Labor unions, the media and political opponents of the Trump Administration continue to beat the drum about how the federal government, and the Occupational Safety and Health Administration in particular, has failed to act to protect workers adequately from the Coronavirus pandemic
Politicization of the pandemic began just as soon as it started, fueled by hatred of President Trump and a contentious national election campaign.
That bias was on view July 15 when Virginia Governor Ralph Northam (D) took a swipe at Trump while announcing the state’s Emergency Temporary Standard applicable to employers. in the country
“In the face of federal inaction, Virginia has stepped up to protect workers from Covid-19, creating the nation’s first enforceable workplace safety requirements,” he declared. (Actually, Virginia wasn’t the first – Washington State issued its own ETS in May).
Virginia’s emergency rule covers many of the same topics OSHA has developed in a series of guidances addressing the Coronavirus, which have continued to evolve since the pandemic began and were developed with the assistance of the Centers of Disease Control and Prevention (CDC). Some of them target specific industries while others are aimed at employers in general.
The Virginia rule includes a provision protecting employers who comply with CDC guidelines dealing with mitigation of Covid-19 in the workplace, so presumably following OSHA’s advice will get you off the hook in Virginia. This also undermines Northam’s charge that the federal government has been inactive.
The AFL-CIO filed suit against OSHA this spring asking a court to order the agency to promulgate an ETS. The federal court tossed out the lawsuit, ruling that due to the pandemic it was reasonable for OSHA to decide not to create an ETS.
OSHA’s critics like AFL-CIO President Richard Trumka argue that the agency’s guidances are supposedly not legally binding the same way a rule or standard would be. However, that ignores the fact that OSHA can take enforcement actions against employers who don’t follow its guidances.
The agency can and frequently does take action under existing regulations that deal with some of the same issues referred to in its guidances. OSHA also can act against any employer under the General Duty Clause, which is part of the law that created OSHA.
The General Duty Clause imposes on employers an overall legal obligation to provide and safe and healthy workplace for their employees, even in the absence of specific regulations. This allows the agency to take enforcement action against any employer who creates an unsafe and unhealthy work environment.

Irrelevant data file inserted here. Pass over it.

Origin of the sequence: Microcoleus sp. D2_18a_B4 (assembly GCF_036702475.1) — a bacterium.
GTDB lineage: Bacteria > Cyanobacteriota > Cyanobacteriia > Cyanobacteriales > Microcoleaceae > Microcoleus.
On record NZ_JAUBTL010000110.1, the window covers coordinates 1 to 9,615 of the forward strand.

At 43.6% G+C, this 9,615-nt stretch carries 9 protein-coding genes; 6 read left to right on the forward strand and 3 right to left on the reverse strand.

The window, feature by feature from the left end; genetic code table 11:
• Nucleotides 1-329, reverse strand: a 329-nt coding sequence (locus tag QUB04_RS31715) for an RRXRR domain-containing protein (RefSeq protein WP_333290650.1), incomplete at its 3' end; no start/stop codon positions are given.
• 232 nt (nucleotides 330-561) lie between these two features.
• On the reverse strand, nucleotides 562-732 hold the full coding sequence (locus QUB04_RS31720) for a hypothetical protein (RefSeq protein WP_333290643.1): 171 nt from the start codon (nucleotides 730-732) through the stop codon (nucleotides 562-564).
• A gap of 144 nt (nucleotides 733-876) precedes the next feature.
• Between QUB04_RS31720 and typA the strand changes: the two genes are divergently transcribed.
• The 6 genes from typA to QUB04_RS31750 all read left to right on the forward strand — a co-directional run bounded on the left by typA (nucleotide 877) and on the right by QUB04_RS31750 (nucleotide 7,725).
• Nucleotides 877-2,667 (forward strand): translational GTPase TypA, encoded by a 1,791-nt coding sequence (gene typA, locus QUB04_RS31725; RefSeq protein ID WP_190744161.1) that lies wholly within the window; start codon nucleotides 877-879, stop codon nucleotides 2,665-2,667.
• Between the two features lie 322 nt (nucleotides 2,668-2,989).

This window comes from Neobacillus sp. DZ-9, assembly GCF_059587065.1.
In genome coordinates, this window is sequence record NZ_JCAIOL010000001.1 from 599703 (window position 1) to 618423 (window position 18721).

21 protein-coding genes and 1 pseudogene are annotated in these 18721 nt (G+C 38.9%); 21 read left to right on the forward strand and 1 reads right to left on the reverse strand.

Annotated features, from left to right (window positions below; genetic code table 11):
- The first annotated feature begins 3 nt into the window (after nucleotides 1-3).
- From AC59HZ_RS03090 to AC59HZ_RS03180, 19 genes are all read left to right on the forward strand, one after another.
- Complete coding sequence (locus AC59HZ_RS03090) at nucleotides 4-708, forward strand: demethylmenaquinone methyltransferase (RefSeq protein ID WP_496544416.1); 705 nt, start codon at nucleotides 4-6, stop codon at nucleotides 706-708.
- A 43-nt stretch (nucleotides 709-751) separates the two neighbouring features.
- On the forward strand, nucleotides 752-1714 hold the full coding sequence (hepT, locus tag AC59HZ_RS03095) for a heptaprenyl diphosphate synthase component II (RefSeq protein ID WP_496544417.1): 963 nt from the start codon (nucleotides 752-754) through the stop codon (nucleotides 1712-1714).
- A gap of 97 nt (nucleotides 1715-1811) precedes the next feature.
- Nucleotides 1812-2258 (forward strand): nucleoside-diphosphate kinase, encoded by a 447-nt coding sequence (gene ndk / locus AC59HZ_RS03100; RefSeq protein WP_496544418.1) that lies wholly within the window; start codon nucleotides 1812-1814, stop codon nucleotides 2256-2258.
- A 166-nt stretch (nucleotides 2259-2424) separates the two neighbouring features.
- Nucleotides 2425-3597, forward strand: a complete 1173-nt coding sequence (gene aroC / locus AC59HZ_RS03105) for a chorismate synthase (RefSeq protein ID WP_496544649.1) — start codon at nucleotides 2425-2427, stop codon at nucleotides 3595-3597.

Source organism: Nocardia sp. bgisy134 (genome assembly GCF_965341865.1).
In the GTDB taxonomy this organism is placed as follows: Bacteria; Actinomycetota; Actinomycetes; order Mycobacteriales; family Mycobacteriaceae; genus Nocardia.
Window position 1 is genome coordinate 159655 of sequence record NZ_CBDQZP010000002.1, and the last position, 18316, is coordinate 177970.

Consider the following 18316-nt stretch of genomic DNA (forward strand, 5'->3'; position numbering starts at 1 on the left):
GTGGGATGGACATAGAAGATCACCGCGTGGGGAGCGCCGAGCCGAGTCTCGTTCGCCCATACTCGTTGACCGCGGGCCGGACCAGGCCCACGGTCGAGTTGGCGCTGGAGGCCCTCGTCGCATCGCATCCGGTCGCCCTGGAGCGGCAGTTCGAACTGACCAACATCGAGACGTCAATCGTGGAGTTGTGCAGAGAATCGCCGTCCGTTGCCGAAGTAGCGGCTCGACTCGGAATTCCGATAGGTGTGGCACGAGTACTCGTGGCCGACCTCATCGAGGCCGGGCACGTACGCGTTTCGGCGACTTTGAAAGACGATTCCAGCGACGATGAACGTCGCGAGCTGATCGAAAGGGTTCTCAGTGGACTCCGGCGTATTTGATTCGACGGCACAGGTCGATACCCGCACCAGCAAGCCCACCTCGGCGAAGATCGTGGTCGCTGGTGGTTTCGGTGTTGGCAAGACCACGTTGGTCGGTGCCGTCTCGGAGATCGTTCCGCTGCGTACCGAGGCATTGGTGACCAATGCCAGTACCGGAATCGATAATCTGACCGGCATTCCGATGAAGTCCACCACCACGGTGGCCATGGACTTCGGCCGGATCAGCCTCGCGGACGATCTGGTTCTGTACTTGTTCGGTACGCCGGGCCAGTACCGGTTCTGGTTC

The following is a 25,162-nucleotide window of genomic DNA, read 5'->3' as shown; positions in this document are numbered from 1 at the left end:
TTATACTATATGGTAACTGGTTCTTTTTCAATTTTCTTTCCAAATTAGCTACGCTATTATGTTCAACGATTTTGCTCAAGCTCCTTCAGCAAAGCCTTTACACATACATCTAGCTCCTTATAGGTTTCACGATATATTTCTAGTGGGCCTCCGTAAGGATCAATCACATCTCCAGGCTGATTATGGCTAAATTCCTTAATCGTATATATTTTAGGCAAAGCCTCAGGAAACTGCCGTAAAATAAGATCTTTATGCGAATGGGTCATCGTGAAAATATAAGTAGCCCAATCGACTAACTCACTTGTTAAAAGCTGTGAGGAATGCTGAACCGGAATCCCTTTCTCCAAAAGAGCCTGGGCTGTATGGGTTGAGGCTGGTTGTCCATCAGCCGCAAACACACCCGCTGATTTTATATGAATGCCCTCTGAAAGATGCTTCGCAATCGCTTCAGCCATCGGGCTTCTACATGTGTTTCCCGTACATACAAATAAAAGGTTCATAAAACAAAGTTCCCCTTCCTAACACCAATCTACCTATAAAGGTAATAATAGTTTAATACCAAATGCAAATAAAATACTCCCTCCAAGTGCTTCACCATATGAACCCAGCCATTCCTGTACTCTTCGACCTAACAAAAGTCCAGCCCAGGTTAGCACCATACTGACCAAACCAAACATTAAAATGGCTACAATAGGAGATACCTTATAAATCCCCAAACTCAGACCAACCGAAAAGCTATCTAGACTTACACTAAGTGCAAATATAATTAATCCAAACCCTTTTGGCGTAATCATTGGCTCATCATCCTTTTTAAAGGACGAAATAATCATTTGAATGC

Interestingly, California – criticized by employers in the past for heavy handed enforcement – has chosen to pursue an approach similar to federal OSHA. issuing guidelines instead of rules and encouraging voluntary resolutions by employers. As a result, Gov. Gavin Newsom (D) has been attacked by unions for choosing an approach similar to OSHA’s.
In a separate development, OSHA reported that between Feb. 1 and July 23 it received a total of 7,173 complaints and state OSHA programs got 18,5523 complaints from workers regarding Covid-19 in the workplace. The majority of these – 6,208 federal and 11,607 state cases – had already been closed as of the report.
The complaints involve employers from a variety of industries and the allegations cover such things as not being provided with adequate personal protective equipment, improper response planning, and non-compliance with guidelines provided by the CDC and orders issued by local public health authorities.
Lower numbers of complaints were generated by several other industry segments. In some of these, unions and their supporters have mounted public campaigns to paint the employers and OSHA as being negligent. Only 140 complaints came from employees in general warehousing and storage; and 87 from couriers and express delivery services. By July 23, restaurants had generated a total of 322 complaints, with 222 for construction.
The bulk of the complaints came from industries where it is understandable that employees would fear contracting the Coronavirus, including healthcare and related services (1,890 complaints); the retail trade industry, including grocery stores (819); and the U.S. Postal Service (365).
In terms of geographic spread, OSHA Region 5, made up of Illinois, Indiana, Michigan, Minnesota, Ohio and Wisconsin, reported 1,626 complaints – the largest regional total through July 23. Coming in second was Region 4, comprised of Alabama, Georgia, Florida, Kentucky, Mississippi, North Carolina, South Carolina and Tennessee, which reported 1,474 complaints
“OSHA citations may only be issued for violations that currently exist or existed in the past six months, so employers should not expect the trend of Covid-19 related claims to end while the pandemic persists,” notes Darra James Coleman, and attorney with the law firm of Nexsen Pruet.